It was a case of “down corn up horn” yesterday when the results of December’s Scottish farming census were published.
A small but consistent increase in the number of livestock almost across the board on Scottish farms – with beef cattle, dairy cows, poultry, sheep and pigs all showing a rise in numbers was recorded while there was a decline in the area of land sown to winter crops.
Total winter sowings were down to 191,000 hectares, with 6,400 hectares less oilseed rape, 3,000 hectares less barley and 2,400 hectares less wheat, the only exception being winter oats which increased by 900 hectares.
Cattle numbers rose marginally, by 0.3 per cent, to 1.74 million. There was a slight increase in beef cattle and a slight decrease in dairy cattle, though dairy cow numbers still increased.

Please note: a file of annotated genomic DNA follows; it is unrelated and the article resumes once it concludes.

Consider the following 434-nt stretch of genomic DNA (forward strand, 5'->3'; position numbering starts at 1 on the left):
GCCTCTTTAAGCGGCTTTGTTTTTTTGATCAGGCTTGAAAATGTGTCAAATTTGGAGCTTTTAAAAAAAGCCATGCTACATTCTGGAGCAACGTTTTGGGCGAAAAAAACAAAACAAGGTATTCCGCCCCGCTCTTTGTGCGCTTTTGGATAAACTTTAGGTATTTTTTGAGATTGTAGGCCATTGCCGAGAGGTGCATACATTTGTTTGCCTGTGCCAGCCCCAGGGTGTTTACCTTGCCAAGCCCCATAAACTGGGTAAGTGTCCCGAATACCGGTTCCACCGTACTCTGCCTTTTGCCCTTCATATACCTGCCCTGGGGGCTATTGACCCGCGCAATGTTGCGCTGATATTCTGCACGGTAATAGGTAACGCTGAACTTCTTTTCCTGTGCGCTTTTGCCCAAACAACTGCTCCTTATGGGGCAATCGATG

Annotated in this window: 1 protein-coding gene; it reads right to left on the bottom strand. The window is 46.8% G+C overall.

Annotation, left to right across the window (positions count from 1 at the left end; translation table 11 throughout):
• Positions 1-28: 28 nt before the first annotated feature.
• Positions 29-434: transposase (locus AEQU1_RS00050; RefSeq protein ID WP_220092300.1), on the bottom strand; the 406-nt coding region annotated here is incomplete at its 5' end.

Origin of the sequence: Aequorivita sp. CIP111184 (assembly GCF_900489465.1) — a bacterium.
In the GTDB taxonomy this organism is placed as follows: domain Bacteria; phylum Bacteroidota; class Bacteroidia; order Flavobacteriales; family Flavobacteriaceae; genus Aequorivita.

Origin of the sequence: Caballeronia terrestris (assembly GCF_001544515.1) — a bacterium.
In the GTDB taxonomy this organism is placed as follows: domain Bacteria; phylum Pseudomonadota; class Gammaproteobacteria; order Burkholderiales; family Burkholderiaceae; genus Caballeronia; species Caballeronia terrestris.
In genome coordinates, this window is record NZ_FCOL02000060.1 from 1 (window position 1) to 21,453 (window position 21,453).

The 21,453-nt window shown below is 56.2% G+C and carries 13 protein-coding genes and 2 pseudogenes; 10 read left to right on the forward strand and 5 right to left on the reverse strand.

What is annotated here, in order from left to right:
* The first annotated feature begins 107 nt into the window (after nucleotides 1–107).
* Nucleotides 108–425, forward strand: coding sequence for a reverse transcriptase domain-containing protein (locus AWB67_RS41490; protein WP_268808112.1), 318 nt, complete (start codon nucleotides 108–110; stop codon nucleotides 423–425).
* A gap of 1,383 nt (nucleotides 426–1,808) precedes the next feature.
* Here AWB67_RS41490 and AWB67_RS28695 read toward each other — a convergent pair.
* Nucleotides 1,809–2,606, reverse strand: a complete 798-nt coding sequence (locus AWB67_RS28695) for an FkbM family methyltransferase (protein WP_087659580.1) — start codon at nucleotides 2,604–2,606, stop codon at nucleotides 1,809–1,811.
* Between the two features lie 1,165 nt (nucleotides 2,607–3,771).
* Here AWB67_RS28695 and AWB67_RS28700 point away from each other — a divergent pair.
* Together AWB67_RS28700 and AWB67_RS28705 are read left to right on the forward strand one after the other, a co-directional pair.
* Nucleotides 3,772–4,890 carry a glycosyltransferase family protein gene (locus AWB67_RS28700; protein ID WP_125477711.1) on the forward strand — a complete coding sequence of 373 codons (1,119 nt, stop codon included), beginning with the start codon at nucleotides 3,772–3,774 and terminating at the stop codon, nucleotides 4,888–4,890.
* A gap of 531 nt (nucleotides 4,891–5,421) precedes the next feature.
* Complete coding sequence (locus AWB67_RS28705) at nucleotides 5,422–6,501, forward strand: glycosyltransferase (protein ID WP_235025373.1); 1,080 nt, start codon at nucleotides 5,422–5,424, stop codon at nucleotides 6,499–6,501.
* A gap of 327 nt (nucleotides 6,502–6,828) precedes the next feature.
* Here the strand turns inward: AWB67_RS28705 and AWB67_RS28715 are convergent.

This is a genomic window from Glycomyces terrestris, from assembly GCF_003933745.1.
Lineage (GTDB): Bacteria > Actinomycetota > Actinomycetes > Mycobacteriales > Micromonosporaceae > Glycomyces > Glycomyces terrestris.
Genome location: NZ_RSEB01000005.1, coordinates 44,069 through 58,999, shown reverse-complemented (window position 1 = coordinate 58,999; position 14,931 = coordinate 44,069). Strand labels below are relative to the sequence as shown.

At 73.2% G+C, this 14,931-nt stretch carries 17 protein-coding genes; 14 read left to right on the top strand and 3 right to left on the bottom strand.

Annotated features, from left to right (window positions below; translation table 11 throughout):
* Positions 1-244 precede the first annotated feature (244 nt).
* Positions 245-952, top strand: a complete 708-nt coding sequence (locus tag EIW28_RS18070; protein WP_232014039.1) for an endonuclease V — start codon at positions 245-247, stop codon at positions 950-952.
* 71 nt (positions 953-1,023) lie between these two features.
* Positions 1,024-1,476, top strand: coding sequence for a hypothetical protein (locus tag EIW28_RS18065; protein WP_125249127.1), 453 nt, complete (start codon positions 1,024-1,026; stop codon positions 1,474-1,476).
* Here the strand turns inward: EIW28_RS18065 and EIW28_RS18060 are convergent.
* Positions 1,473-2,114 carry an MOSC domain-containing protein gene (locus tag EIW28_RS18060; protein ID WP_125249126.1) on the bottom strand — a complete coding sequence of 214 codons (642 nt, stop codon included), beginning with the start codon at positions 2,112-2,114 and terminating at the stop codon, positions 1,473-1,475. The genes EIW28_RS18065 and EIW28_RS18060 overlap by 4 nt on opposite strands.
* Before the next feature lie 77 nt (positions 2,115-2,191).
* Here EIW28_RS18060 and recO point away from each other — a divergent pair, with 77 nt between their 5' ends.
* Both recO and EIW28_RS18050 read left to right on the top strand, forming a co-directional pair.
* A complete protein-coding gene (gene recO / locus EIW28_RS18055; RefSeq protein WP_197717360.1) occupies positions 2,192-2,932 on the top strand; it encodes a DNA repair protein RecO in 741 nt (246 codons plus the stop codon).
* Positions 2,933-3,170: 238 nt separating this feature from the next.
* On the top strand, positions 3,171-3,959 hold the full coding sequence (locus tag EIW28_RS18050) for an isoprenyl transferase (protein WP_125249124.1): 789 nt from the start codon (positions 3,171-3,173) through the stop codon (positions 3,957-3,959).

December sheep numbers increased one per cent to 4.96 million. In the poultry sector, an increase in the number of layers and breeders, and a small recovery in the number of broilers resulted in a 13 per cent increase in the total, to 13.4 million. These figures replicated those from June in showing that for the first time there were now more layers in Scotland than broilers.
Pig numbers continued to rise, with a 2.7 per cent increase to 331,000, driven by an increase in the breeding herd.
The results also show that the amount of grass and arable silage saw increases in 2015.